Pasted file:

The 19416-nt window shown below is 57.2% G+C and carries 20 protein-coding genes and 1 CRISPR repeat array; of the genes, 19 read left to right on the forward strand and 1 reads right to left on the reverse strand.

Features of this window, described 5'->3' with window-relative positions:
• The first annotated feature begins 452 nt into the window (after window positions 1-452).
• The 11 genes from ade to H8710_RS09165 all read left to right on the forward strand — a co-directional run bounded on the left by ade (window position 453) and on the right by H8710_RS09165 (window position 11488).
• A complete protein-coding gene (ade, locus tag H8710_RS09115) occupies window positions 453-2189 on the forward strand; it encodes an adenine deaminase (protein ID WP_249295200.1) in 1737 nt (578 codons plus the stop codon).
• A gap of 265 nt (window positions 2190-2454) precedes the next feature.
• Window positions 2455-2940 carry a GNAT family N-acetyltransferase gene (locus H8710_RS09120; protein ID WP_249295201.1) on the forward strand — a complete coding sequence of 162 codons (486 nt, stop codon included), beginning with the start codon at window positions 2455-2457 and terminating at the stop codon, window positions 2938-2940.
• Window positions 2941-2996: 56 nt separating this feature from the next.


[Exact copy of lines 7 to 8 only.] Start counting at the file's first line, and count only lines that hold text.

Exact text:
• Window positions 2455-2940 carry a GNAT family N-acetyltransferase gene (locus H8710_RS09120; protein ID WP_249295201.1) on the forward strand — a complete coding sequence of 162 codons (486 nt, stop codon included), beginning with the start codon at window positions 2455-2457 and terminating at the stop codon, window positions 2938-2940.
• Window positions 2941-2996: 56 nt separating this feature from the next.